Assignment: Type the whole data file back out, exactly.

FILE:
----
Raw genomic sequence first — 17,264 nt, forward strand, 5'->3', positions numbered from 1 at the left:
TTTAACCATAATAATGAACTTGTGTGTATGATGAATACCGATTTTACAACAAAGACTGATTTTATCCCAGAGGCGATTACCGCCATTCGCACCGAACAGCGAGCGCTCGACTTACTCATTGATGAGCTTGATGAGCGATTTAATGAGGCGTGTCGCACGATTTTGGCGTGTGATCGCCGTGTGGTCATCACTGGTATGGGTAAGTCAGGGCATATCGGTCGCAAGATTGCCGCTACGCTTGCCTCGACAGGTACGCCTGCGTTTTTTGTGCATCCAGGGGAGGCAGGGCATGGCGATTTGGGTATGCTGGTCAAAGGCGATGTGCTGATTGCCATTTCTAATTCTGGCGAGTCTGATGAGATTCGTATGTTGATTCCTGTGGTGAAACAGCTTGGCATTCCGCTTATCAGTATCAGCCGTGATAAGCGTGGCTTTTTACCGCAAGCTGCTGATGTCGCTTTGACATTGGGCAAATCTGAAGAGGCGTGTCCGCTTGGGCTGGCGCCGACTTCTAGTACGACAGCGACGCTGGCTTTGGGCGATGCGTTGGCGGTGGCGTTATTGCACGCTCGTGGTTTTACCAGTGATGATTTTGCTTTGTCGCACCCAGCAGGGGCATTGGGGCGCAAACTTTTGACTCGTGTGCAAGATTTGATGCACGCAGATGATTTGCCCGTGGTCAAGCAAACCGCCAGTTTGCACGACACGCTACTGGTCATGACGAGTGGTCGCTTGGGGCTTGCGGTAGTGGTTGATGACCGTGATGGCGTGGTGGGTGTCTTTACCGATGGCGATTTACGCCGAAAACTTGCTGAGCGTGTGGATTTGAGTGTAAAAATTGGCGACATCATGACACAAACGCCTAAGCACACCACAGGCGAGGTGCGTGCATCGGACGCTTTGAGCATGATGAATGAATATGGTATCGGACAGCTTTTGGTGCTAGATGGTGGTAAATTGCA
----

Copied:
Raw genomic sequence first — 17,264 nt, forward strand, 5'->3', positions numbered from 1 at the left:
TTTAACCATAATAATGAACTTGTGTGTATGATGAATACCGATTTTACAACAAAGACTGATTTTATCCCAGAGGCGATTACCGCCATTCGCACCGAACAGCGAGCGCTCGACTTACTCATTGATGAGCTTGATGAGCGATTTAATGAGGCGTGTCGCACGATTTTGGCGTGTGATCGCCGTGTGGTCATCACTGGTATGGGTAAGTCAGGGCATATCGGTCGCAAGATTGCCGCTACGCTTGCCTCGACAGGTACGCCTGCGTTTTTTGTGCATCCAGGGGAGGCAGGGCATGGCGATTTGGGTATGCTGGTCAAAGGCGATGTGCTGATTGCCATTTCTAATTCTGGCGAGTCTGATGAGATTCGTATGTTGATTCCTGTGGTGAAACAGCTTGGCATTCCGCTTATCAGTATCAGCCGTGATAAGCGTGGCTTTTTACCGCAAGCTGCTGATGTCGCTTTGACATTGGGCAAATCTGAAGAGGCGTGTCCGCTTGGGCTGGCGCCGACTTCTAGTACGACAGCGACGCTGGCTTTGGGCGATGCGTTGGCGGTGGCGTTATTGCACGCTCGTGGTTTTACCAGTGATGATTTTGCTTTGTCGCACCCAGCAGGGGCATTGGGGCGCAAACTTTTGACTCGTGTGCAAGATTTGATGCACGCAGATGATTTGCCCGTGGTCAAGCAAACCGCCAGTTTGCACGACACGCTACTGGTCATGACGAGTGGTCGCTTGGGGCTTGCGGTAGTGGTTGATGACCGTGATGGCGTGGTGGGTGTCTTTACCGATGGCGATTTACGCCGAAAACTTGCTGAGCGTGTGGATTTGAGTGTAAAAATTGGCGACATCATGACACAAACGCCTAAGCACACCACAGGCGAGGTGCGTGCATCGGACGCTTTGAGCATGATGAATGAATATGGTATCGGACAGCTTTTGGTGCTAGATGGTGGTAAATTGCA